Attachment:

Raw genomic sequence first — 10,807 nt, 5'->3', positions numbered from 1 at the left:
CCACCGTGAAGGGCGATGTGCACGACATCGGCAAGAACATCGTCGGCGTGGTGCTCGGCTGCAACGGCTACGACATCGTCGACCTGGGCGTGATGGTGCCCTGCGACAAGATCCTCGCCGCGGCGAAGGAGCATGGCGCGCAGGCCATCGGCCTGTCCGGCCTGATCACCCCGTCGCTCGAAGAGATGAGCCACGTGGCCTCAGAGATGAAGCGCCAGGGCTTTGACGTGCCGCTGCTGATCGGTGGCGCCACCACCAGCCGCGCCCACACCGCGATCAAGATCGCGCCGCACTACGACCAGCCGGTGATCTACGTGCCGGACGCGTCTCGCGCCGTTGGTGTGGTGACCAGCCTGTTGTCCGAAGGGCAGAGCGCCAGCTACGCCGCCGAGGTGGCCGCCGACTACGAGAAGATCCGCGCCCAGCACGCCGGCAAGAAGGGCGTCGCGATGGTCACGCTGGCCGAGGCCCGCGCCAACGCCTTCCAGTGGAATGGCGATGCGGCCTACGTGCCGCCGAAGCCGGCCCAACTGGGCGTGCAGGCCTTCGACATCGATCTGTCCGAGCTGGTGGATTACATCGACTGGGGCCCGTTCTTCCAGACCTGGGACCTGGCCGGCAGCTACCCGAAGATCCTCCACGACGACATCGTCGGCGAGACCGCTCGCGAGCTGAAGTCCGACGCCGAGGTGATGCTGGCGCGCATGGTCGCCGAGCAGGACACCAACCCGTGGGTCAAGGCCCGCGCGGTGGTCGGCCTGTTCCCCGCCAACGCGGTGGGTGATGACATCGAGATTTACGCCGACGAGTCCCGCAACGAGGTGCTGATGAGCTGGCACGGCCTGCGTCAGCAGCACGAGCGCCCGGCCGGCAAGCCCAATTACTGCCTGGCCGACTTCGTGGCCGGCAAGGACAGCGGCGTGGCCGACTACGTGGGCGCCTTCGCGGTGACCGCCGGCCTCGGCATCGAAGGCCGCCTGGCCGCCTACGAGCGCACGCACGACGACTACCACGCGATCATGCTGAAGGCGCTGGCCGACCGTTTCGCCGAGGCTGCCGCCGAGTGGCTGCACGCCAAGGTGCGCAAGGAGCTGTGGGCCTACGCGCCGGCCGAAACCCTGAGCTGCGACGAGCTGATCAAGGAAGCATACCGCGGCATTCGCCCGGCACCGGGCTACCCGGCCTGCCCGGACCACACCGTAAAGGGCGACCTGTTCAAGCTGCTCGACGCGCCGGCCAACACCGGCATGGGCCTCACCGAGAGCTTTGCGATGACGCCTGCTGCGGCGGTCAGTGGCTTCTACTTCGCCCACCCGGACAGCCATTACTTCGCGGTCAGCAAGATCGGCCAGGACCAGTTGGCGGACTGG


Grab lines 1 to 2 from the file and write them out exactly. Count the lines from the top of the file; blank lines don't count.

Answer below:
Raw genomic sequence first — 10,807 nt, 5'->3', positions numbered from 1 at the left:
CCACCGTGAAGGGCGATGTGCACGACATCGGCAAGAACATCGTCGGCGTGGTGCTCGGCTGCAACGGCTACGACATCGTCGACCTGGGCGTGATGGTGCCCTGCGACAAGATCCTCGCCGCGGCGAAGGAGCATGGCGCGCAGGCCATCGGCCTGTCCGGCCTGATCACCCCGTCGCTCGAAGAGATGAGCCACGTGGCCTCAGAGATGAAGCGCCAGGGCTTTGACGTGCCGCTGCTGATCGGTGGCGCCACCACCAGCCGCGCCCACACCGCGATCAAGATCGCGCCGCACTACGACCAGCCGGTGATCTACGTGCCGGACGCGTCTCGCGCCGTTGGTGTGGTGACCAGCCTGTTGTCCGAAGGGCAGAGCGCCAGCTACGCCGCCGAGGTGGCCGCCGACTACGAGAAGATCCGCGCCCAGCACGCCGGCAAGAAGGGCGTCGCGATGGTCACGCTGGCCGAGGCCCGCGCCAACGCCTTCCAGTGGAATGGCGATGCGGCCTACGTGCCGCCGAAGCCGGCCCAACTGGGCGTGCAGGCCTTCGACATCGATCTGTCCGAGCTGGTGGATTACATCGACTGGGGCCCGTTCTTCCAGACCTGGGACCTGGCCGGCAGCTACCCGAAGATCCTCCACGACGACATCGTCGGCGAGACCGCTCGCGAGCTGAAGTCCGACGCCGAGGTGATGCTGGCGCGCATGGTCGCCGAGCAGGACACCAACCCGTGGGTCAAGGCCCGCGCGGTGGTCGGCCTGTTCCCCGCCAACGCGGTGGGTGATGACATCGAGATTTACGCCGACGAGTCCCGCAACGAGGTGCTGATGAGCTGGCACGGCCTGCGTCAGCAGCACGAGCGCCCGGCCGGCAAGCCCAATTACTGCCTGGCCGACTTCGTGGCCGGCAAGGACAGCGGCGTGGCCGACTACGTGGGCGCCTTCGCGGTGACCGCCGGCCTCGGCATCGAAGGCCGCCTGGCCGCCTACGAGCGCACGCACGACGACTACCACGCGATCATGCTGAAGGCGCTGGCCGACCGTTTCGCCGAGGCTGCCGCCGAGTGGCTGCACGCCAAGGTGCGCAAGGAGCTGTGGGCCTACGCGCCGGCCGAAACCCTGAGCTGCGACGAGCTGATCAAGGAAGCATACCGCGGCATTCGCCCGGCACCGGGCTACCCGGCCTGCCCGGACCACACCGTAAAGGGCGACCTGTTCAAGCTGCTCGACGCGCCGGCCAACACCGGCATGGGCCTCACCGAGAGCTTTGCGATGACGCCTGCTGCGGCGGTCAGTGGCTTCTACTTCGCCCACCCGGACAGCCATTACTTCGCGGTCAGCAAGATCGGCCAGGACCAGTTGGCGGACTGG